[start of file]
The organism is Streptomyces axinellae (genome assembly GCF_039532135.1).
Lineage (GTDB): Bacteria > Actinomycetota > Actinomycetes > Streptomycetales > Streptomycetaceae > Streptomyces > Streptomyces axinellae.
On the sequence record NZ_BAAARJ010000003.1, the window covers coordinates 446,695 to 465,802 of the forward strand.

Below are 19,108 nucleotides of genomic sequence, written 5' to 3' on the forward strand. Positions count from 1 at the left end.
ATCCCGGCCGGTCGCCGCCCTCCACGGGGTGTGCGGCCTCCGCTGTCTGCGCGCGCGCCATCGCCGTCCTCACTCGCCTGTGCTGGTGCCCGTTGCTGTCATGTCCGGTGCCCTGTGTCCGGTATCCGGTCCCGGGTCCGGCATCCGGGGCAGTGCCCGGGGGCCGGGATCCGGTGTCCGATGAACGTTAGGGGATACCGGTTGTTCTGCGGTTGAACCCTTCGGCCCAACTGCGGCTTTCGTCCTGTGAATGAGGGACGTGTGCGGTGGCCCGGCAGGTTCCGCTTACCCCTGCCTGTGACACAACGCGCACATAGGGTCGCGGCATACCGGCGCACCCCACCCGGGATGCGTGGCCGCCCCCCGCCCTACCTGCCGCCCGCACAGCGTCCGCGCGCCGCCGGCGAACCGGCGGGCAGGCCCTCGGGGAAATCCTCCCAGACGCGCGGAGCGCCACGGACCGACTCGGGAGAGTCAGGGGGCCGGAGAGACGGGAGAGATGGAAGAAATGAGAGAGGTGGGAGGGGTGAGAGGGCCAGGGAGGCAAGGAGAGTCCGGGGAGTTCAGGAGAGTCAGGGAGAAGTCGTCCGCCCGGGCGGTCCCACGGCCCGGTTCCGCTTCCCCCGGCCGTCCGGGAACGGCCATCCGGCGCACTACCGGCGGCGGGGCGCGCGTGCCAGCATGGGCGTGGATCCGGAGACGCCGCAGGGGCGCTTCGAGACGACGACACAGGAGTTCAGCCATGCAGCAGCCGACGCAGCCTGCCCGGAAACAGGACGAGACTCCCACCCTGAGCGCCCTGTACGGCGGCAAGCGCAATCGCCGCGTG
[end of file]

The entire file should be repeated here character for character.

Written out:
The organism is Streptomyces axinellae (genome assembly GCF_039532135.1).
Lineage (GTDB): Bacteria > Actinomycetota > Actinomycetes > Streptomycetales > Streptomycetaceae > Streptomyces > Streptomyces axinellae.
On the sequence record NZ_BAAARJ010000003.1, the window covers coordinates 446,695 to 465,802 of the forward strand.

Below are 19,108 nucleotides of genomic sequence, written 5' to 3' on the forward strand. Positions count from 1 at the left end.
ATCCCGGCCGGTCGCCGCCCTCCACGGGGTGTGCGGCCTCCGCTGTCTGCGCGCGCGCCATCGCCGTCCTCACTCGCCTGTGCTGGTGCCCGTTGCTGTCATGTCCGGTGCCCTGTGTCCGGTATCCGGTCCCGGGTCCGGCATCCGGGGCAGTGCCCGGGGGCCGGGATCCGGTGTCCGATGAACGTTAGGGGATACCGGTTGTTCTGCGGTTGAACCCTTCGGCCCAACTGCGGCTTTCGTCCTGTGAATGAGGGACGTGTGCGGTGGCCCGGCAGGTTCCGCTTACCCCTGCCTGTGACACAACGCGCACATAGGGTCGCGGCATACCGGCGCACCCCACCCGGGATGCGTGGCCGCCCCCCGCCCTACCTGCCGCCCGCACAGCGTCCGCGCGCCGCCGGCGAACCGGCGGGCAGGCCCTCGGGGAAATCCTCCCAGACGCGCGGAGCGCCACGGACCGACTCGGGAGAGTCAGGGGGCCGGAGAGACGGGAGAGATGGAAGAAATGAGAGAGGTGGGAGGGGTGAGAGGGCCAGGGAGGCAAGGAGAGTCCGGGGAGTTCAGGAGAGTCAGGGAGAAGTCGTCCGCCCGGGCGGTCCCACGGCCCGGTTCCGCTTCCCCCGGCCGTCCGGGAACGGCCATCCGGCGCACTACCGGCGGCGGGGCGCGCGTGCCAGCATGGGCGTGGATCCGGAGACGCCGCAGGGGCGCTTCGAGACGACGACACAGGAGTTCAGCCATGCAGCAGCCGACGCAGCCTGCCCGGAAACAGGACGAGACTCCCACCCTGAGCGCCCTGTACGGCGGCAAGCGCAATCGCCGCGTG